[2/3] 2.6.22-rc2: known regressions v2

Vivek Goyal vgoyal at in.ibm.com
Mon May 28 00:27:48 EDT 2007

On Fri, May 25, 2007 at 10:50:38AM -0700, Linus Torvalds wrote:
> On Fri, 25 May 2007, Andrew Morton wrote:
> >
> > > > There is an additional factor - dumps contain data which variously is -
> > > > copyright third parties, protected by privacy laws, just personally
> > > > private, security sensitive (eg browser history) and so on.
> > > 
> > > Yes. 
> > 
> > We're uninterested in pagecache and user memory and they should be omitted
> > from the image (making it enormously smaller too).
> The people who would use crash-dumps (big sensitive firms) don't trust 
> you.
> And they'd be right not to trust you. You end up having a _lot_ of 
> sensitive data even if you avoid user memory and page cache. The network 
> buffers, the dentries, and just stale data that hasn't been overwritten.
> So if you end up having secure data on that machine, you should *never* 
> send a dump to somebody you don't trust. For the financial companies 
> (which are practically the only ones that would use dumps) there can even 
> be legal reasons why they cannot do that!
> > That leaves security keys and perhaps filenames, and these could probably
> > be addressed.
> It leaves almost every single kernel allocation, and no, it cannot be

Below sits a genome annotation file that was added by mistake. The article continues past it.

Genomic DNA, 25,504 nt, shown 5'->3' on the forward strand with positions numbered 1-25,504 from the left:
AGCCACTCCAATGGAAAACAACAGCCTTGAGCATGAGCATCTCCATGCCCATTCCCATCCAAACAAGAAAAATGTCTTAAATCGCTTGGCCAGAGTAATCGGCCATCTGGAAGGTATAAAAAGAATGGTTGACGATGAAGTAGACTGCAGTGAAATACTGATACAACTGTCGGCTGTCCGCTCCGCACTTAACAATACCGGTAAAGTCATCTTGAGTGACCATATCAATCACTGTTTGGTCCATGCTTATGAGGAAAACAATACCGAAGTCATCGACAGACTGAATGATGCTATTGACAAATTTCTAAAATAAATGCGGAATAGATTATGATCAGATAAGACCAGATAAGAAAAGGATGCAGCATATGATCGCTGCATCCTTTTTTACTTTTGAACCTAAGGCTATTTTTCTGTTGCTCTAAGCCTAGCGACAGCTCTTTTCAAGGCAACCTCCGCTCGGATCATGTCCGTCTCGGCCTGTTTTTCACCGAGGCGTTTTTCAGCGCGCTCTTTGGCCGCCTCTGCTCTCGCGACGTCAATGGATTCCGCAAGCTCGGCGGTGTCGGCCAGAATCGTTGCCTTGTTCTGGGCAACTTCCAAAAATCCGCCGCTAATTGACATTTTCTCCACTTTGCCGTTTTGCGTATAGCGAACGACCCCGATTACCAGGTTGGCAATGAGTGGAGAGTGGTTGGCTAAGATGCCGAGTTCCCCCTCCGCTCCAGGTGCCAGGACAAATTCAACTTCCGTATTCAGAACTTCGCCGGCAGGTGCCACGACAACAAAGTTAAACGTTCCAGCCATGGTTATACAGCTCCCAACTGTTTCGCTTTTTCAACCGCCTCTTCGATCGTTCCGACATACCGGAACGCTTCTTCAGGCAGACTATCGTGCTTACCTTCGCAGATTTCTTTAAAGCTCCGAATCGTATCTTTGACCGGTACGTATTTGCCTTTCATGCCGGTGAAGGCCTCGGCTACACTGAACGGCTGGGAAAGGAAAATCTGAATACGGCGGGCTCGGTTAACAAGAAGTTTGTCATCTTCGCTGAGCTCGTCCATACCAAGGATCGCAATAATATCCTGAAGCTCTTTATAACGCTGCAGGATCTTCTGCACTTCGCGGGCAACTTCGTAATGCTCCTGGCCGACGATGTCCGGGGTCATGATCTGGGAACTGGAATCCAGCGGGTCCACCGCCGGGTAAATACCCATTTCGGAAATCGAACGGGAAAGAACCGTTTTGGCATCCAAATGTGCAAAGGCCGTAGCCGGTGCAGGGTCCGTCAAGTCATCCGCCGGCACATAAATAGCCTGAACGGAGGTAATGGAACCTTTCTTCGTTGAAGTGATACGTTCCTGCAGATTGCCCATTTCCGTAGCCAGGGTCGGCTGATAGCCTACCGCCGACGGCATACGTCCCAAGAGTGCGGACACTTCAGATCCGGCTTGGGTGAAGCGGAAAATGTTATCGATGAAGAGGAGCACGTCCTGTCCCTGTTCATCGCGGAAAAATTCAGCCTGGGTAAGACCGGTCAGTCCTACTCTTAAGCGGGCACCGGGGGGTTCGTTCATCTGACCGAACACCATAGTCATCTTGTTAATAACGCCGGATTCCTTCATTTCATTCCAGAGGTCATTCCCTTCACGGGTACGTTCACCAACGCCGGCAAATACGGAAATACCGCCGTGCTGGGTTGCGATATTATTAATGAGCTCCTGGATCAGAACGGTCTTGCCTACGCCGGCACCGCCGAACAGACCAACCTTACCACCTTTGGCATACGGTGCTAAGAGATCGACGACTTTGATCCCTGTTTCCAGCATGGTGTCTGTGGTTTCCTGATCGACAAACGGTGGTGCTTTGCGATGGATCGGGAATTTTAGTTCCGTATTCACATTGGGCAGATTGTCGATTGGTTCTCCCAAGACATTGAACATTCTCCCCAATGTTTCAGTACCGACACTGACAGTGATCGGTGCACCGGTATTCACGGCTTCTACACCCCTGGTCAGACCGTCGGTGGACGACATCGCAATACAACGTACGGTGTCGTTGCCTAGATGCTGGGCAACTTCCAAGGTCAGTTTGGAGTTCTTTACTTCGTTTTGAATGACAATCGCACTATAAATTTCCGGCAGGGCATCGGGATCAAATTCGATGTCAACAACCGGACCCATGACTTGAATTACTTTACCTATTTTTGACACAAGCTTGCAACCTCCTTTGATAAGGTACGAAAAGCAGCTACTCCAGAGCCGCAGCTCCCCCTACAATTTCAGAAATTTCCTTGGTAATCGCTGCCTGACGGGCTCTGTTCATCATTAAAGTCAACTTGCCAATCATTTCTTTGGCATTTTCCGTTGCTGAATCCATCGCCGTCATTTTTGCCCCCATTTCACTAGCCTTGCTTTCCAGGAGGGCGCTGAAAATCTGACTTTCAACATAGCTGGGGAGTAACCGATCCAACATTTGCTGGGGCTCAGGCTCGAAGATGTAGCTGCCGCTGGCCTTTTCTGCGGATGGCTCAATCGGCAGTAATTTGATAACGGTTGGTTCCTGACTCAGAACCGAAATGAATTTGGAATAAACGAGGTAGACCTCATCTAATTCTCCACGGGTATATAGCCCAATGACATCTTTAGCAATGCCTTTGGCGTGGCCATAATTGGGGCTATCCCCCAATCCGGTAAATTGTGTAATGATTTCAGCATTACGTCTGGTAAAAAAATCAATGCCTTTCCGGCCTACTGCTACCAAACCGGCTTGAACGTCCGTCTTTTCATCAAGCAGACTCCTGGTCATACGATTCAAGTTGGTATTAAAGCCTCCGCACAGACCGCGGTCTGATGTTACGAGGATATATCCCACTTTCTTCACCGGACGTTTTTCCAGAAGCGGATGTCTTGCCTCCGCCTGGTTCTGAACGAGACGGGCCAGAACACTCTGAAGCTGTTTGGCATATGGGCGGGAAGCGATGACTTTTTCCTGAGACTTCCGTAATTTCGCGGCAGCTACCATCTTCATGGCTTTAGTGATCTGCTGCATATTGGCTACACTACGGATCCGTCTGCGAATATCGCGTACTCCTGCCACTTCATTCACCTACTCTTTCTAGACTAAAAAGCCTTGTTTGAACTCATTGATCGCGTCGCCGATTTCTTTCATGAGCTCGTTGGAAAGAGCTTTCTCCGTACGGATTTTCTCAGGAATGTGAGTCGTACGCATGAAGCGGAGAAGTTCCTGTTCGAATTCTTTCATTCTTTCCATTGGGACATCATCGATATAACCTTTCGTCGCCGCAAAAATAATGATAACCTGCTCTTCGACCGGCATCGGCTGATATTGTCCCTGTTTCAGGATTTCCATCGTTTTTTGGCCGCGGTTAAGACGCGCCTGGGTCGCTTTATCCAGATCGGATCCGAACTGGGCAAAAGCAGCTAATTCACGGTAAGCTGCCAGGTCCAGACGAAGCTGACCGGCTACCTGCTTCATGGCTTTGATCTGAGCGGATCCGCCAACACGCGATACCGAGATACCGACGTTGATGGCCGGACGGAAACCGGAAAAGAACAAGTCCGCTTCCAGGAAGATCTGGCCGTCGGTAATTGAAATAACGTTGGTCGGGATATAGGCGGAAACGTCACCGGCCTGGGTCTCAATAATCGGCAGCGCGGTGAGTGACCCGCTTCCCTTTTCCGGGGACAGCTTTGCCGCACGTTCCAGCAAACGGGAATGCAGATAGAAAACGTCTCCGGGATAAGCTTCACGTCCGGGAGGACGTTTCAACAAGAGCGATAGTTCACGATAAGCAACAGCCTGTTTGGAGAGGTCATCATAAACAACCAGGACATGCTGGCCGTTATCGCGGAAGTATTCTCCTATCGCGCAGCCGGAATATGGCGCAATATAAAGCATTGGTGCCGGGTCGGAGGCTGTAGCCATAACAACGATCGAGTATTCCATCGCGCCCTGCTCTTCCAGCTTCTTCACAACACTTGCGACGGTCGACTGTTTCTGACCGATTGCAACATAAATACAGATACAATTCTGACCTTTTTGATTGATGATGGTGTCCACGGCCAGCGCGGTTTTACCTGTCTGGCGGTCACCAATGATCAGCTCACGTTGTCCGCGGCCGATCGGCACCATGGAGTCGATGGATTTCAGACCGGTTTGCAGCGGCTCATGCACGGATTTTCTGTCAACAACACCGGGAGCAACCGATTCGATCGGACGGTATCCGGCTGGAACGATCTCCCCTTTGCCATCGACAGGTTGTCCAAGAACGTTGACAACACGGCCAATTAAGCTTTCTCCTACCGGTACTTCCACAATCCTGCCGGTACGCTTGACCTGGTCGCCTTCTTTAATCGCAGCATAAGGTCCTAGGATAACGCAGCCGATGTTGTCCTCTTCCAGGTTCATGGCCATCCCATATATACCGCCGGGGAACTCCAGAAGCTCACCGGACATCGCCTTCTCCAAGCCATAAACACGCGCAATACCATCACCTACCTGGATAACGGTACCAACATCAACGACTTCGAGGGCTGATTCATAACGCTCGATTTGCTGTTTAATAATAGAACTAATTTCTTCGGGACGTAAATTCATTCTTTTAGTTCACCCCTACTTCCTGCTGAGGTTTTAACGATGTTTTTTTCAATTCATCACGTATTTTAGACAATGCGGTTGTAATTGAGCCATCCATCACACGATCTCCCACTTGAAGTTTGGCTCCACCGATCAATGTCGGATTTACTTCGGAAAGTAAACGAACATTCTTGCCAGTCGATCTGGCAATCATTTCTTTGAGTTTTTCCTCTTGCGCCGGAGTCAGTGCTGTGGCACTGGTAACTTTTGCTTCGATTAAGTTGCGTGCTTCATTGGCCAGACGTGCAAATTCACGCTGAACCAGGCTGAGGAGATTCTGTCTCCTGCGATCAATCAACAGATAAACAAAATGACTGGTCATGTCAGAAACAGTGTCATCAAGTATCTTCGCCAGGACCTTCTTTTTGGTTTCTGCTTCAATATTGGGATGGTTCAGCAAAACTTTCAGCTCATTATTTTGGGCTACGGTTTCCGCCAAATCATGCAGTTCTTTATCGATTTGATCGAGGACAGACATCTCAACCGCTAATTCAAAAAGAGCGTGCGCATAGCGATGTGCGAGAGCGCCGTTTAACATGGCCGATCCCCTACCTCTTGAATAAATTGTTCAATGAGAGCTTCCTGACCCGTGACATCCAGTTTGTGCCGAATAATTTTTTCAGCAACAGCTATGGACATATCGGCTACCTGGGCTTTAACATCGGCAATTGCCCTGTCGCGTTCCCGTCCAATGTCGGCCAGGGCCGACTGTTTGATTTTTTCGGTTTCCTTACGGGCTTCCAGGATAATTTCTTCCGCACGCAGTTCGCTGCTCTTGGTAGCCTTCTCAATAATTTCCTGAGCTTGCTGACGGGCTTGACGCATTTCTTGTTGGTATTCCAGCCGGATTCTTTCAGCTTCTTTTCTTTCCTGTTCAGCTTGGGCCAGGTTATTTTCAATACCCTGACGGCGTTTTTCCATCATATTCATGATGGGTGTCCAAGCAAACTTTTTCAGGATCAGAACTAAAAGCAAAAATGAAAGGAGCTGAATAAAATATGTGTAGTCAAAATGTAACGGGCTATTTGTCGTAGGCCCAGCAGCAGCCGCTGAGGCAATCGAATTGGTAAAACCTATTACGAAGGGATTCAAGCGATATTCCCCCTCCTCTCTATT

> addressed.
> How are you going to clear out the network packets that you have in 
> memory? They're just kmalloc'ed. 
> > > I'm sure we've had one or two crashdumps over the years that have actually 
> > > clarified a bug.
> > > 
> > > But I seriously doubt it is more than a handful. 
> > 
> > We've had a few more than that, but all the ones I recall actually came
> > from the kdump developers who were hitting other bugs and who just happened
> > to know how to drive the thing.
> Right, I don't dispute that some _developers_ might use dumping. I dispute 
> that any user would practically ever use it.
> And even for developers, I suspect it's _so_ far down the list of things 
> you do, that it's practically zero.
> > > But 99% of the time, the problem doesn't happen on a developer machine, 
> > > and even if it does, 90% of the time you really just want the traceback 
> > > and register info that you get out of an oops.
> > 
> > Often we don't even get that: "I was in X and it didn't hit the logs".
> Yes. 

Isn't it reason enough for customers to use it? How will a customer 
capture even an OOPS meesage? Lets say some web server crashed and OOPs 
message did not make it to logs. I am not expecting a customer to setup
a console for each and every machine in the network. In this scenario
customer will have no choice but to reset the machine without any
information about why did machine crash.

If one can keep kdump configured, upon a crash there are high chances
that customer will have some debug information to look at. I agree that
security of data can be a concern. In that case probably one can extract
a small dump report, like OOPs message, messages in the kernel buffers
just before crash etc. and report it to service folks. 

Without kdump, customer will most likely have no debug data except a
complain that system crashed and rebooted or it had to be reset by manual


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